Personal budget users 'denied genuine choice over care'

Some people using personal budgets for their care are not getting genuine choice or control and there are concerns that councils cannot fully personalise services while seeking to save money, MPs have said.

Since April 2015, the Care Act has required that all service users receive personal budgets, which are allocated to them by local authorities to be spent on meeting their care needs.

The cross-party Public Accounts Committee said that implemented well, personal budgets all people to try new ways of meeting their needs, increase choice and control over the care they receive and gives them the opportunity to achieve the outcomes they want.

However, its report states the Department of Health "does not believe that everyone counted by local authorities as having a personal budget does actually have genuine choice and control over the services they receive".

People who receive social care paid for by their local authority "are not yet getting the support they need consistently in order to get the most out of personalising their care".

MPs said the department is not doing enough to ensure the benefits of personal budgets are maximised and has not set out it will judge success.

The committee also shared the concerns of local authorities that funding cuts and wage pressures from the introduction of the National Living Wage "will make it hard to fulfil their Care Act obligations".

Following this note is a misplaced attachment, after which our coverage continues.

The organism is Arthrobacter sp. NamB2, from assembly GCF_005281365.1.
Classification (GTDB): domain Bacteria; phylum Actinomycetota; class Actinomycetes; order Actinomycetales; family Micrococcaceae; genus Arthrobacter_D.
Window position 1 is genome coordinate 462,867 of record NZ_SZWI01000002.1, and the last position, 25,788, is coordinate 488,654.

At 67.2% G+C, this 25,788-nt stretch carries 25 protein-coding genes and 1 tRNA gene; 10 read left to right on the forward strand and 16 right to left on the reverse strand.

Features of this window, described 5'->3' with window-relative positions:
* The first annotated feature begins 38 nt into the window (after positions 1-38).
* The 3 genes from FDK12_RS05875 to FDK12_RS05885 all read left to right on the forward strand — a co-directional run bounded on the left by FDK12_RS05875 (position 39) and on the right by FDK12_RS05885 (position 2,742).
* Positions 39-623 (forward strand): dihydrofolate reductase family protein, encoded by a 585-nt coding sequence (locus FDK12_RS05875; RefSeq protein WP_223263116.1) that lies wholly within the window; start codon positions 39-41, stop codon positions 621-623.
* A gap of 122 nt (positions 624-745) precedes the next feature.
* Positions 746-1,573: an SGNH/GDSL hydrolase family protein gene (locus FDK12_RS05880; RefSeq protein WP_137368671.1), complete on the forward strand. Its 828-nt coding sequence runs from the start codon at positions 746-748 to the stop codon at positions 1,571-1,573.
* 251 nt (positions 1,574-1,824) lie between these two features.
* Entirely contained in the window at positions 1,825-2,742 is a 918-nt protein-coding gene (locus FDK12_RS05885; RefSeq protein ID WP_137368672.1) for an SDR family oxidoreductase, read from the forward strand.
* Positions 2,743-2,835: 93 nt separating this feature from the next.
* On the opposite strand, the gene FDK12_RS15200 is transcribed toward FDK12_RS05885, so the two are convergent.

It warned that the social care market is "fragile" in many areas, warning of a "real threat" that many providers will not survive.

The report calls on the DoH to set out clearly to councils and providers "what high quality and proportionate support looks like", how much it costs and to recommend a range of analytical measures to safeguard the interests of both users and the social care market.

Committee chair Meg Hillier MP said: "The need for adult social care is increasing but in recent years the amount spent on such care by English local authorities has fallen in real terms. Against this backdrop, there are clearly risks in pursuing new approaches to providing care.

"Personal budgets have great potential but the interests of users are paramount and must be protected. It is vital people receiving care do so through the form of personal budget that best suits their circumstances. They should also be supported to make best use of it."

A Department of Health spokesperson said: "Through the Care Act, we have put personalisation at the heart of care to give people more choice, control and flexibility. Personalised care and its costs vary from person to person and local authorities are responsible for ensuring people get the right care.

"We are giving local authorities more money for social care - up to £3.5bn by 2019-20 - and working across Government to make sure care providers have strong contingency plans in the current challenging market."

Responding to the report, LGA community wellbeing spokeswoman Cllr Izzi Seccombe said: "Despite the financial pressures faced by local authorities, councils and their partners aspire to see that people's needs and wishes remain central to their care. Satisfaction with care and support remains high, and councils continue to learn from each other about how to deliver innovative and personalised services.

"But to really ensure that individuals receive the care they need and deserve, we need social care to be properly funded by government.

"The Government should, as a starting point, bring forward the £700m Better Care Fund money earmarked for the end of the decade to 2016-17 to help alleviate growing social care pressures."